Clearwater, Fla. Acting on orders from Gov. Jeb Bush, a hospital began giving fluids to a brain-damaged woman Tuesday, six days after her feeding tube was removed in one of the nation's longest and most bitter right-to-die battles.
A judge later rejected a request by the woman's husband to overturn the governor's order.
Terri Schiavo was being rehydrated intravenously after the Legislature rushed to pass a bill designed to save her life, according to her parents' lawyer. Schiavo's parents have fought to keep her alive. Her husband, Michael Schiavo, says she would rather die.
An ambulance took Schiavo from a Pinellas Park hospice to Morton Plant Hospital after Bush issued his order to resume feeding her. A crowd cheered outside as she left.
"I'm ecstatic she's being fed again," said her brother, Bob Schindler Jr. "I don't think I can describe the way I feel right now. It's been unreal."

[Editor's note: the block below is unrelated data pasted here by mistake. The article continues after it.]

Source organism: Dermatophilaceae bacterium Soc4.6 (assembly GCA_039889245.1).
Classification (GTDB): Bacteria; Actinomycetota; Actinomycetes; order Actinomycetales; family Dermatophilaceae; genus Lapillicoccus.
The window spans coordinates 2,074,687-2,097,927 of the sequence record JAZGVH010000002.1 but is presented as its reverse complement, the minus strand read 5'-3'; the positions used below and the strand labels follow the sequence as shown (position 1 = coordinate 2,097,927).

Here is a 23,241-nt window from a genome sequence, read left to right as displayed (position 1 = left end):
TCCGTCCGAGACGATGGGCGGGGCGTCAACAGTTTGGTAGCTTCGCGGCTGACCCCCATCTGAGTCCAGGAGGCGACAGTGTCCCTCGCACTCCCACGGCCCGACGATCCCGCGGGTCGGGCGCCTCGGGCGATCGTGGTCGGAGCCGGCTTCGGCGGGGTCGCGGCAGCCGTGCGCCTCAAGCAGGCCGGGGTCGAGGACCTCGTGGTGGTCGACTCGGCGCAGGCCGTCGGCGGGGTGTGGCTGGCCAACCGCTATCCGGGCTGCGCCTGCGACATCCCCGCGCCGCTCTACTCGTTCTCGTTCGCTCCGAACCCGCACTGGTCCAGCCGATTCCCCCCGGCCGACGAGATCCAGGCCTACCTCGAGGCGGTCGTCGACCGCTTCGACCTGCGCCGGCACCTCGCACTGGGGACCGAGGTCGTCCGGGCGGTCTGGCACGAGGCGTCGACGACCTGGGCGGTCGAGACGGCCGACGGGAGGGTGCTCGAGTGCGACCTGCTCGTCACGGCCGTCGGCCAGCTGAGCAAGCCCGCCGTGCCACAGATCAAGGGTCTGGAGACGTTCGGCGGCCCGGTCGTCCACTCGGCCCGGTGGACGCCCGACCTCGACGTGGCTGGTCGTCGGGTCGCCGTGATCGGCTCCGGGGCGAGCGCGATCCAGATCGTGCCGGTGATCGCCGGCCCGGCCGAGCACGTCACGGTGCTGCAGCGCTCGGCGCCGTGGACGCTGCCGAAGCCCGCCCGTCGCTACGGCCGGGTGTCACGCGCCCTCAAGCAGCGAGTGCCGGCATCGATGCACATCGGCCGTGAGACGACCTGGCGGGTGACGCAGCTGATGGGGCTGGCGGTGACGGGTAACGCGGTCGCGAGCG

Hours earlier, the Senate voted 23-15 for legislation to save Schiavo. Within minutes, the House voted 73-24 to send the bill to Bush. The governor signed it into law and issued his order about an hour later.
"It's restored my belief in God," said Schiavo's father, Bob Schindler.
Michael Schiavo, meanwhile, was "deeply troubled, angry and saddened that his wife's wishes have become a political pingpong," said his attorney, George Felos. "He, as many others, is absolutely stunned at the course of events."
Terri Schiavo's feeding tube was removed last Wednesday. Doctors said the 39-year-old woman would die within a week to 10 days without nutrition and water.
Suzanne Carr, the woman's sister, called lawmakers' action "a miracle, an absolute miracle."
Her mother, Mary Schindler, broke down and cried after the Senate vote.
Felos scrambled to try to stop Bush's order.
Felos filed a request for an injunction, but Pinellas Circuit Court Judge George Greer denied it on technical grounds. Felos refiled the request, and State Circuit Judge W. Douglas Baird also refused to grant it.